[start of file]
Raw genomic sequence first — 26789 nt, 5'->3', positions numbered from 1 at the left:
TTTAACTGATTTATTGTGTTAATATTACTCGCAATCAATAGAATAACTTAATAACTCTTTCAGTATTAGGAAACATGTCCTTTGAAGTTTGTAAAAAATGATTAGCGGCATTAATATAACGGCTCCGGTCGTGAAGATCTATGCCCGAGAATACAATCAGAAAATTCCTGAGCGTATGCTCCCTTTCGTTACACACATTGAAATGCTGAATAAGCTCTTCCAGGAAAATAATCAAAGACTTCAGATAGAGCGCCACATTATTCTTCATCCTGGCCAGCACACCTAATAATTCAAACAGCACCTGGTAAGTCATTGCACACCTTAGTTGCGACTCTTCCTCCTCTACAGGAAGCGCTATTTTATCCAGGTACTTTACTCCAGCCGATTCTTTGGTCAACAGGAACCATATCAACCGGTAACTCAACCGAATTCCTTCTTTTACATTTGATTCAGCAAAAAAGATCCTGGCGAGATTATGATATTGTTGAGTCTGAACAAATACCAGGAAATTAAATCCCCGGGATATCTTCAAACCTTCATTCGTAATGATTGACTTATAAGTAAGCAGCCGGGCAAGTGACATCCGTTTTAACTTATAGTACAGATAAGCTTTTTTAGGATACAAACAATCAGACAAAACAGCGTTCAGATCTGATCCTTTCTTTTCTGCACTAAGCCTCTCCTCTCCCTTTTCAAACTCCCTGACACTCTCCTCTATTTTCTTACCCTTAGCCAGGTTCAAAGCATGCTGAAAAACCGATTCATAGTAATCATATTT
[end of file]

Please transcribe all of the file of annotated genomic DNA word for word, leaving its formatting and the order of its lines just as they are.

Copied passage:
Raw genomic sequence first — 26789 nt, 5'->3', positions numbered from 1 at the left:
TTTAACTGATTTATTGTGTTAATATTACTCGCAATCAATAGAATAACTTAATAACTCTTTCAGTATTAGGAAACATGTCCTTTGAAGTTTGTAAAAAATGATTAGCGGCATTAATATAACGGCTCCGGTCGTGAAGATCTATGCCCGAGAATACAATCAGAAAATTCCTGAGCGTATGCTCCCTTTCGTTACACACATTGAAATGCTGAATAAGCTCTTCCAGGAAAATAATCAAAGACTTCAGATAGAGCGCCACATTATTCTTCATCCTGGCCAGCACACCTAATAATTCAAACAGCACCTGGTAAGTCATTGCACACCTTAGTTGCGACTCTTCCTCCTCTACAGGAAGCGCTATTTTATCCAGGTACTTTACTCCAGCCGATTCTTTGGTCAACAGGAACCATATCAACCGGTAACTCAACCGAATTCCTTCTTTTACATTTGATTCAGCAAAAAAGATCCTGGCGAGATTATGATATTGTTGAGTCTGAACAAATACCAGGAAATTAAATCCCCGGGATATCTTCAAACCTTCATTCGTAATGATTGACTTATAAGTAAGCAGCCGGGCAAGTGACATCCGTTTTAACTTATAGTACAGATAAGCTTTTTTAGGATACAAACAATCAGACAAAACAGCGTTCAGATCTGATCCTTTCTTTTCTGCACTAAGCCTCTCCTCTCCCTTTTCAAACTCCCTGACACTCTCCTCTATTTTCTTACCCTTAGCCAGGTTCAAAGCATGCTGAAAAACCGATTCATAGTAATCATATTT